I defined iteration earlier and now want to give my proposal how to solve problem presented above. Having one or two-moth iterations we can define MicroIterations that will always last one week. At the ending of the week the whole team meets (30 minutes is max - 15 minutes should be enough) and every developer commits to resolve/work concrete issues. PM has to write it all down (it can be done by the tool or in the individual developer's status report) and track the progress. Every change has to be communicated to the PM e.g.:

  • when developer sees that issue will take more time,

  • when somebody assigned the developer new critical task and working on current issues has to be postponed,

  • etc.


Having such knowledge PM can easily adjust release plan and move some tickets to the next release, assign additional resources, delay release, etc.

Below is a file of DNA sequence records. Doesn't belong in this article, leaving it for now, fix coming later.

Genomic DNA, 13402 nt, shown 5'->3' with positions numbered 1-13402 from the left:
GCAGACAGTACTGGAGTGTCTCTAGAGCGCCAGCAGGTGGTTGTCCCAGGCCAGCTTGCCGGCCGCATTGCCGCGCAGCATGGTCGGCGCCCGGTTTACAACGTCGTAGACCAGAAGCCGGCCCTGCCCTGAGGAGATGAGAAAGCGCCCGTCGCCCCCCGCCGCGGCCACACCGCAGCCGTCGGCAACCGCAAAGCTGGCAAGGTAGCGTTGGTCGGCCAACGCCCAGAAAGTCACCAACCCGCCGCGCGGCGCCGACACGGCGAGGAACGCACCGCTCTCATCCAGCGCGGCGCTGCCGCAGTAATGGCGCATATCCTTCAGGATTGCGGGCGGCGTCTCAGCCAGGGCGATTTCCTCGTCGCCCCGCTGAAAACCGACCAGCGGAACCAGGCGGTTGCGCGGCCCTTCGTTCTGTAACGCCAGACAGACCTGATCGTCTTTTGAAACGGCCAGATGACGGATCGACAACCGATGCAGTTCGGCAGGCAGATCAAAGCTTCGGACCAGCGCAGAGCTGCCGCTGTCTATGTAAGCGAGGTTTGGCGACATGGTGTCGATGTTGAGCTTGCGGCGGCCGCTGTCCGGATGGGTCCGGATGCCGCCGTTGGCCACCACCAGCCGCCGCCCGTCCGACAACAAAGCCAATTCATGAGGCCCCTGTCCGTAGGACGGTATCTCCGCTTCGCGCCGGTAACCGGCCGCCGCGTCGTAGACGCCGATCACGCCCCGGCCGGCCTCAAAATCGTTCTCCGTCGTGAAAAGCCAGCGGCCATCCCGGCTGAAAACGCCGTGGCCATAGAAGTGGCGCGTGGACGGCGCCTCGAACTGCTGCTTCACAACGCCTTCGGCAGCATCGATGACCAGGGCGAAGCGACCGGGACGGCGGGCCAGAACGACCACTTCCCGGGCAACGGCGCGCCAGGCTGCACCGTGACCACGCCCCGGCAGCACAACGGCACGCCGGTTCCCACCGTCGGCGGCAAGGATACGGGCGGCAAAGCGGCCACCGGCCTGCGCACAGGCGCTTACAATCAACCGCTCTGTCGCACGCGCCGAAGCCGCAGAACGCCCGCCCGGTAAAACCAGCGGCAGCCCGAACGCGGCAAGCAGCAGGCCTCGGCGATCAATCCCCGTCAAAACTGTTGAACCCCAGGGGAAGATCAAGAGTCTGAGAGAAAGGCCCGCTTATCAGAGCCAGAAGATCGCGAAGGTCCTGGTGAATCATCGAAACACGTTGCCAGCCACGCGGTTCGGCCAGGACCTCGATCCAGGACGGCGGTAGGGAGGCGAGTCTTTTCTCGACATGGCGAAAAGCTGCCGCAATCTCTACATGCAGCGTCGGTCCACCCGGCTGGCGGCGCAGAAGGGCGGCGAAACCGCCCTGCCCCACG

To recap my ideas I will write down responsibilities for the PM and the developers:

  • Project Manager is responsible for the project;

  • Developers are responsible for the project and for the communication between other developers and the Project Manager;

  • All team members are responsible for using they brains and well known new global buzzword, namely common sense.


As far as tools are concerned they should be used for generating reports, visualizing progress, as communication hub, whatever else, BUT tools DO NOT:

  • THINK for Project Manager and Developers,

  • COMMUNICATE problems,

  • SOLVE PROBLEMS.


Tools only HELP PM and developers.

Conclusion


Communication in the team is one of the most important success factor. Without good, efficient and effective communication it is highly probable that your project will be crap. MicroIterations concept should help in realizing and establishing some realistic lightweight communication patterns within project team. To recapitulate the most important aspects: